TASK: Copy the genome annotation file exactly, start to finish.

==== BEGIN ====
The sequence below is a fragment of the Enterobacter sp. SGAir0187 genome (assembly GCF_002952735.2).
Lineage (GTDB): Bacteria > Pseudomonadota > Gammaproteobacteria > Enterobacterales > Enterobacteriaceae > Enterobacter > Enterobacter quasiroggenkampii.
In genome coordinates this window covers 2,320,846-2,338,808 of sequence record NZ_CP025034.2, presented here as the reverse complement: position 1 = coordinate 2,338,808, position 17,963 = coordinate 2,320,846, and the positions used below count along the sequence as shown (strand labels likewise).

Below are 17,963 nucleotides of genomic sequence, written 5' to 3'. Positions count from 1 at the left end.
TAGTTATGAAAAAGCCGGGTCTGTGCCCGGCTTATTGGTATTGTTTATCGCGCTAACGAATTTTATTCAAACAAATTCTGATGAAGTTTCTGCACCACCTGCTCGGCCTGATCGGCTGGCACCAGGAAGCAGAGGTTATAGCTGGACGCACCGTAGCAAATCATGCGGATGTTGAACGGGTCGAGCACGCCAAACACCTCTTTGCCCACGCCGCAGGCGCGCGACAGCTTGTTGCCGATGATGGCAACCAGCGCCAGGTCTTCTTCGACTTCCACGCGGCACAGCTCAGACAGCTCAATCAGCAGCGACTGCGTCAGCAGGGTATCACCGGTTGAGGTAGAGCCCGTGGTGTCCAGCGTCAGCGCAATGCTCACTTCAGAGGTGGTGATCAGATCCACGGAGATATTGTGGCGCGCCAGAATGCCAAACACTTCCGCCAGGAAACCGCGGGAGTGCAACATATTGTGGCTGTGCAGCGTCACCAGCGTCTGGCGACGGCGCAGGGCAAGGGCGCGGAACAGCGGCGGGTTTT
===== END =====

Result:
The sequence below is a fragment of the Enterobacter sp. SGAir0187 genome (assembly GCF_002952735.2).
Lineage (GTDB): Bacteria > Pseudomonadota > Gammaproteobacteria > Enterobacterales > Enterobacteriaceae > Enterobacter > Enterobacter quasiroggenkampii.
In genome coordinates this window covers 2,320,846-2,338,808 of sequence record NZ_CP025034.2, presented here as the reverse complement: position 1 = coordinate 2,338,808, position 17,963 = coordinate 2,320,846, and the positions used below count along the sequence as shown (strand labels likewise).

Below are 17,963 nucleotides of genomic sequence, written 5' to 3'. Positions count from 1 at the left end.
TAGTTATGAAAAAGCCGGGTCTGTGCCCGGCTTATTGGTATTGTTTATCGCGCTAACGAATTTTATTCAAACAAATTCTGATGAAGTTTCTGCACCACCTGCTCGGCCTGATCGGCTGGCACCAGGAAGCAGAGGTTATAGCTGGACGCACCGTAGCAAATCATGCGGATGTTGAACGGGTCGAGCACGCCAAACACCTCTTTGCCCACGCCGCAGGCGCGCGACAGCTTGTTGCCGATGATGGCAACCAGCGCCAGGTCTTCTTCGACTTCCACGCGGCACAGCTCAGACAGCTCAATCAGCAGCGACTGCGTCAGCAGGGTATCACCGGTTGAGGTAGAGCCCGTGGTGTCCAGCGTCAGCGCAATGCTCACTTCAGAGGTGGTGATCAGATCCACGGAGATATTGTGGCGCGCCAGAATGCCAAACACTTCCGCCAGGAAACCGCGGGAGTGCAACATATTGTGGCTGTGCAGCGTCACCAGCGTCTGGCGACGGCGCAGGGCAAGGGCGCGGAACAGCGGCGGGTTTT